Not to mention that Federer, in his five year run of greatness, has maintained such a totally dominant physical and psychological edge over every opponent. He garnered the nickname Darth Federer when he wore black once in the final and appeared like a black-clothed tennis exterminating machine, completely unflappable and untouchable. To watch Federer has been to watch tennis played to perfection: perfect body control, perfect power, perfect temperament and perfect focus.Only one thing has seemed to be able to faze Federer in his unprecedented dominance, and that would be Nadal, who has been the Kryptonite to Federer's Superman, owning an 11-6 lifetime record against him, really the only opponent who has been able to consistently compete with and even outperform Federer over the past five years, though Federer's Wimbledon victory last year seemed to reassert his physical and mental superiority to Nadal, as well as to every other tennis player who has ever lived.
But Nadal was having none of that this year. In contrast to Federer's polished perfection, Nadal has the appearance of a raging wild beast, all sweat, sneers, stringy hair, grunts and fist pumps. For all of Federer's graceful precision, Nadal has equal amounts of pure energy and athleticism. And both have unparalleled competitive wills: the same brilliant fire that illuminates Federer also radiates from Nadal. In the Wimbledon finals, Nadal jumped to a two set lead and seemed poised to win in three sets. But Federer, regrouping during some timely rain delays, came back to win the third and fourth sets, setting up an epic fifth set that stretched beyond anything that Wimbledon's storied history had ever seen and into the deepening London twilight. In a fifth set of a final there are no tiebreakers, and so the match went into extra games, with the champion being whoever could string together two straight victorious games. Finally, Nadal broke Federer to take an 8-7 lead, and then he served out his final game to claim the victory as he collapsed along the baseline. When he arose, his face was streaming with tears of triumph and exhaustion. Federer graciously congratulated him as they both accepted their trophies.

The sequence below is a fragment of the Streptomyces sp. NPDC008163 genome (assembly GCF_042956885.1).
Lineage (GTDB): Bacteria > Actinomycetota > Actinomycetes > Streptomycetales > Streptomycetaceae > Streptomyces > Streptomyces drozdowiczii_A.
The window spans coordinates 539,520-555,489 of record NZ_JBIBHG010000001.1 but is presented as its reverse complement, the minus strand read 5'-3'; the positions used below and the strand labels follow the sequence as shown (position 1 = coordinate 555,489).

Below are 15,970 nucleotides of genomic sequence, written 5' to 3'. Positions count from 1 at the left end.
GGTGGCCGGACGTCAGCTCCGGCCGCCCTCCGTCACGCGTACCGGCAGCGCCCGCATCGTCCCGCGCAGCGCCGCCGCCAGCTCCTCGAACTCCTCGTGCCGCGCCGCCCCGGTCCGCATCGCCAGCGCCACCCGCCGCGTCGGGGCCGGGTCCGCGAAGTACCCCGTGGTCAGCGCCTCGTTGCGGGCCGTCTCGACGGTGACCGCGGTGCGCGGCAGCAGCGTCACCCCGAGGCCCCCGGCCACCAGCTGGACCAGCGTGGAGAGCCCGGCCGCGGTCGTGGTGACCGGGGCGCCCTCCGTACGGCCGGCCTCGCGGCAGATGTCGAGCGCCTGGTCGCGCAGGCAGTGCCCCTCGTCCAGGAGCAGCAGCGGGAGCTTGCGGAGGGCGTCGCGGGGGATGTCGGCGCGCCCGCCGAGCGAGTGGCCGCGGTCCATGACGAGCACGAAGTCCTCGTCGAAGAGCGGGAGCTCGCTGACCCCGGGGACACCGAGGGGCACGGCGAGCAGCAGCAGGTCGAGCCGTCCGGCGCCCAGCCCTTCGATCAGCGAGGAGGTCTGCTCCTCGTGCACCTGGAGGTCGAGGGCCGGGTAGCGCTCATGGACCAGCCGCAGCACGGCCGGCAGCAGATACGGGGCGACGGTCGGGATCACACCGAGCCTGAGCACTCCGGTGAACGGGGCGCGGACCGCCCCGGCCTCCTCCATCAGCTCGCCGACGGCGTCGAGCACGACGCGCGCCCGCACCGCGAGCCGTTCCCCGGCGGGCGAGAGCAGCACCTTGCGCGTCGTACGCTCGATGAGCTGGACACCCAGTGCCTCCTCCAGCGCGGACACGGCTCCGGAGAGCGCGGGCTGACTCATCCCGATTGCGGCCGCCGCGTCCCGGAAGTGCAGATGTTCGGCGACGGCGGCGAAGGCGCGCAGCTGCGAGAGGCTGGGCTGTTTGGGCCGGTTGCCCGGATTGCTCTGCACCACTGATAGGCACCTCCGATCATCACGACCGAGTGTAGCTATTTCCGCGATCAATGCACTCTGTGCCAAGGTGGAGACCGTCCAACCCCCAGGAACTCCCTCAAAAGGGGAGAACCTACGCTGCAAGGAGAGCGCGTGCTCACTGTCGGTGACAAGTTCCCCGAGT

Tennis is virtually alone in the world of sports in its intra-dynamics, a one-on-one direct competition, two competitors facing each other across the net, directly interacting, slugging it out and trying to beat each other. No teams, no court-side coaches, no timeouts (unless you're lucky with a rain delay). And in a five set match, there is so much time for momentum to build and ebb, so many turning points, so much endurance required. What made this final so singular was that it was a face-off of the two unquestioned best players on the planet, each at their prime (though perhaps Federer is on the backstretch of his greatness while Nadal is still coming off of first turn of his), with each playing flawlessly, relentlessly past all boundaries of normalcy, each refusing to lose, until finally Federer, in what could only be total mental and physical exhaustion, showed the slightest chink in his armor, and Nadal, the ursurper to his throne, rushed in with the dagger to finish him off.
It's hard to say at this point who is the number one player in the world, as the margin between victory and defeat was so razor thin. The edge would have to go to Nadal, but no doubt Federer has several more good years left, and still has the tools and the mental toughness needed to reclaim his throne.
I, along with tennis fans around the world, hope that over the next few years this rivalry, just like this match, continues to ebb and flow, back and forth between who has the upper hand, who is the world's greatest. It is a study in contrasting styles, of how competition can propel rivals to new levels of greatness, of grace versus power.
It is a thrill to behold.
Long live the kings!